Retrospective cost-effectiveness analysis of screening mammography Retrospective cost-effectiveness analysis of screening mammography Retrospective cost-effectiveness analysis of screening mammography Stout N K, Rosenberg M A, Trentham-Dietz A, Smith M A, Robinson S M, Fryback D G Record Status This is a critical abstract of an economic evaluation that meets the criteria for inclusion on NHS EED. Each abstract contains a brief summary of the methods, the results and conclusions followed (...) by a detailed critical assessment on the reliability of the study and the conclusions drawn. Health technology Several strategies for screening mammography and the subsequent treatment of breast cancer (BC) were examined. The primary strategy was screening mammography as implemented in the USA from 1990 to 2000. This consisted of screening all women aged 40 years or older annually or biennially. Sixty-four alternative mammography screening scenarios were considered, each with a particular fixed screening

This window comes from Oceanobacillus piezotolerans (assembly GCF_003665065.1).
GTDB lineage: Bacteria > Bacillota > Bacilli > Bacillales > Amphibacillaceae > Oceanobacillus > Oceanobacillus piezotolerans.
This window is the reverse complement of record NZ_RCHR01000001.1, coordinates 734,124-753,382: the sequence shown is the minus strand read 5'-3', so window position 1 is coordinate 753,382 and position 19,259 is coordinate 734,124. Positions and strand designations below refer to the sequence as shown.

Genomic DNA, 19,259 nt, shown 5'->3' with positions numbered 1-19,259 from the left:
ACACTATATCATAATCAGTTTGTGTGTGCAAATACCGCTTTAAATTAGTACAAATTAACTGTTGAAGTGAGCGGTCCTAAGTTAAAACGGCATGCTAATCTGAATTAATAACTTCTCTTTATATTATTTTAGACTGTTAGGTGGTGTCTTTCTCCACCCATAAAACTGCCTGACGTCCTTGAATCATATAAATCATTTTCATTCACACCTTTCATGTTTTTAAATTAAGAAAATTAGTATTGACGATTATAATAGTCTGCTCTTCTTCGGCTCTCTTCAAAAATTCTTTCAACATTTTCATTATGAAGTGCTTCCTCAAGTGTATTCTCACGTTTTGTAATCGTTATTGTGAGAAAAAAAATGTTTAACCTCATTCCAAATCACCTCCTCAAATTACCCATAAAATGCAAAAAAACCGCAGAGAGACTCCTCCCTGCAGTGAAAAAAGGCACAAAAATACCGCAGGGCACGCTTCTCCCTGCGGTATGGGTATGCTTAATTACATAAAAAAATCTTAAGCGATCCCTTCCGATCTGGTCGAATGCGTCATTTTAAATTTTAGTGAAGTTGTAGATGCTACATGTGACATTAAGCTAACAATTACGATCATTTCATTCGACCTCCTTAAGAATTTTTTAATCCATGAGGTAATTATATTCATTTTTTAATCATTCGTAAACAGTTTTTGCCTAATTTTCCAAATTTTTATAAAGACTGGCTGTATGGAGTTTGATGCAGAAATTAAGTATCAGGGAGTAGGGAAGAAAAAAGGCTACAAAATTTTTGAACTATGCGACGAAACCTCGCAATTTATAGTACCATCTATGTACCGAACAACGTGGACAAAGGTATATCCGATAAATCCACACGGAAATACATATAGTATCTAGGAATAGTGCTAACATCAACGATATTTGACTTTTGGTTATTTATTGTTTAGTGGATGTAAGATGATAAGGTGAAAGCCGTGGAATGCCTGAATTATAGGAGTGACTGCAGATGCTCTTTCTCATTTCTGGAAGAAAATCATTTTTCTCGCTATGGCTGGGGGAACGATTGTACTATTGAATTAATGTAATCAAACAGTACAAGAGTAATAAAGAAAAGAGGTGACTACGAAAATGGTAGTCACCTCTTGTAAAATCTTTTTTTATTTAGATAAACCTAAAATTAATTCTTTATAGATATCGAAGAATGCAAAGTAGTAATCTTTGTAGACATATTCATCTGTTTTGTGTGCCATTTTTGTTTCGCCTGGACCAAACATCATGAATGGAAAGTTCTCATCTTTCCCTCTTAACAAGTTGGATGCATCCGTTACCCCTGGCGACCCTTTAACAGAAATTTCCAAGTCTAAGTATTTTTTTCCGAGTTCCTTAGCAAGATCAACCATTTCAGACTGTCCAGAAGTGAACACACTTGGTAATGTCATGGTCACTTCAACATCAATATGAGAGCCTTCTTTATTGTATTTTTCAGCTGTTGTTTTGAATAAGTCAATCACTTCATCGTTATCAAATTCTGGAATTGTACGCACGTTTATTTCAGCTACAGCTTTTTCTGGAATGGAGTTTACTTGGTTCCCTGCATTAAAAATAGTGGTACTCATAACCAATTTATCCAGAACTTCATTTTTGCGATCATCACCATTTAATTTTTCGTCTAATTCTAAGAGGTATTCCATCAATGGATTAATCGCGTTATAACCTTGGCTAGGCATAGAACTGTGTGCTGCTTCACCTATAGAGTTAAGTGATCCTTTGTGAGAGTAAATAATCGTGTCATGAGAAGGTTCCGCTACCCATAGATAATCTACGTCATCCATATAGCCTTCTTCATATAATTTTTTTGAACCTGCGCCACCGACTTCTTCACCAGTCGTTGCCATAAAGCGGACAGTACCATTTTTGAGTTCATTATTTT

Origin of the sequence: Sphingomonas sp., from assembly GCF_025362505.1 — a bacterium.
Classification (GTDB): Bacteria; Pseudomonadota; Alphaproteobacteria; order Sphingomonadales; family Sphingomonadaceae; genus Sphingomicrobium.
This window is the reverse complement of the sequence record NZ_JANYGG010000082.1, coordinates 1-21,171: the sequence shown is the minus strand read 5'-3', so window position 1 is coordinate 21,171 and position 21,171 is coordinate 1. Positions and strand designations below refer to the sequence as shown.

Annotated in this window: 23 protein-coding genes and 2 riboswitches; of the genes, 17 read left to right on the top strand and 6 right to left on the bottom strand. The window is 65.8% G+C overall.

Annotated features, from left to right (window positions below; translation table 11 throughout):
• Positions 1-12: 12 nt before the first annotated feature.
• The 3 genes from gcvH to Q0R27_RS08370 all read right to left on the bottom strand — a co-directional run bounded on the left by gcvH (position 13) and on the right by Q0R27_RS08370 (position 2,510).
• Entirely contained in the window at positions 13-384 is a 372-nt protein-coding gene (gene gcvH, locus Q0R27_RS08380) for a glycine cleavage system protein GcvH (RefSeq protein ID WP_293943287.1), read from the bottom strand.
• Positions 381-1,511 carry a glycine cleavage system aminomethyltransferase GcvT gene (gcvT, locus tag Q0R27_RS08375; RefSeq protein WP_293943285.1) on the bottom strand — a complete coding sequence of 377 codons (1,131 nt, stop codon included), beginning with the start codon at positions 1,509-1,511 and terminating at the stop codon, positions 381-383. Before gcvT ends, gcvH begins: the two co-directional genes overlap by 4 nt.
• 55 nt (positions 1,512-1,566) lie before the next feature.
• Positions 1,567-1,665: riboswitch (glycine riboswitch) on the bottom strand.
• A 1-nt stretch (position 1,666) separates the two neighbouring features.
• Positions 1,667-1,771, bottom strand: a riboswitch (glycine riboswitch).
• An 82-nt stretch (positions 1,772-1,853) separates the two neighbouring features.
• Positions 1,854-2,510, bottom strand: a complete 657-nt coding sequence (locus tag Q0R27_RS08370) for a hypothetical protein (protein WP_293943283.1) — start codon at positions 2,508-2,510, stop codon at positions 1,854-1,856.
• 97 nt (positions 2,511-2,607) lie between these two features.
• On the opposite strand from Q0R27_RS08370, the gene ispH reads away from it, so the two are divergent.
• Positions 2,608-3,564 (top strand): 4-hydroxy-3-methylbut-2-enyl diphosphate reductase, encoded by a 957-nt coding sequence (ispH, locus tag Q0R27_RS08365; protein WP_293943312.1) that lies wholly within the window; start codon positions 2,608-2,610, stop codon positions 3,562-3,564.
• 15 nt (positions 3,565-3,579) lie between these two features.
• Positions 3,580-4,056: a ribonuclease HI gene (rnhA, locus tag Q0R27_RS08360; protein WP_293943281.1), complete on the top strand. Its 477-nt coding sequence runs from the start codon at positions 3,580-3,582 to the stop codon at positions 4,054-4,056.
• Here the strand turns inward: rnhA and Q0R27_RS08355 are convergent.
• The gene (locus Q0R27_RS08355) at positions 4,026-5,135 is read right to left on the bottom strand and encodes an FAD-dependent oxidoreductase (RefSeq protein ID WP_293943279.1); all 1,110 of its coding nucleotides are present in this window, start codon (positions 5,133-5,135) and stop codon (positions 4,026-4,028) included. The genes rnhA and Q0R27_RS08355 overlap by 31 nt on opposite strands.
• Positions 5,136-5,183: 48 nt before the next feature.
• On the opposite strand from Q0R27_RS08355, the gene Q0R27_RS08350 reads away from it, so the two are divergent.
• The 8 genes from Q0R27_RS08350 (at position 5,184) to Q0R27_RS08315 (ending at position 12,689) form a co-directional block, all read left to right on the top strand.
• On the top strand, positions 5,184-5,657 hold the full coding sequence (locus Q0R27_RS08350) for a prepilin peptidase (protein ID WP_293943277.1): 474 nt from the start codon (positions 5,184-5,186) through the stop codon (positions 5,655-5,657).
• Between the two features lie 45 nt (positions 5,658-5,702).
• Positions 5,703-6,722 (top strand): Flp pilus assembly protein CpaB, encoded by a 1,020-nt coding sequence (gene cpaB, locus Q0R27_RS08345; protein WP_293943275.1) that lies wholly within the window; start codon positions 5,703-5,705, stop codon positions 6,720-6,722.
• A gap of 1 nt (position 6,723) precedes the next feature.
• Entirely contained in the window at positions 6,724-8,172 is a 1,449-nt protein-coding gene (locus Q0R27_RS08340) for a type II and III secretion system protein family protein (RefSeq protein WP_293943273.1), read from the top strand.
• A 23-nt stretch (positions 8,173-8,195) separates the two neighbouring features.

2006 NHS Economic Evaluation Database. PubMed

135. Digital mammography: an update

Digital mammography: an update Digital mammography: an update Digital mammography: an update Hailey D Record Status This is a bibliographic record of a published health technology assessment from a member of INAHTA. No evaluation of the quality of this assessment has been made for the HTA database. Citation Hailey D. Digital mammography: an update. Ottawa: Canadian Agency for Drugs and Technologies in Health (CADTH). Issues in Emerging Health Technologies Issue 91. 2006 Authors' objectives (...) This bulletin provides an update of the literature published since an assessment was done by the Canadian Coordinating Office for Health Technology Assessment (CCOHTA), in 2002 (Ho C, et al. Digital mammography versus filmscreen mammography: technical, clinical and economic assessments [Technology report no. 30]). Authors' conclusions Digital mammography can improve breast-image quality and storage through the digital capture of x-ray images. Large comparative studies indicate that the overall accuracy

2006 Health Technology Assessment (HTA) Database.

136. Diagnostic performance of digital versus film mammography for breast-cancer screening. (PubMed)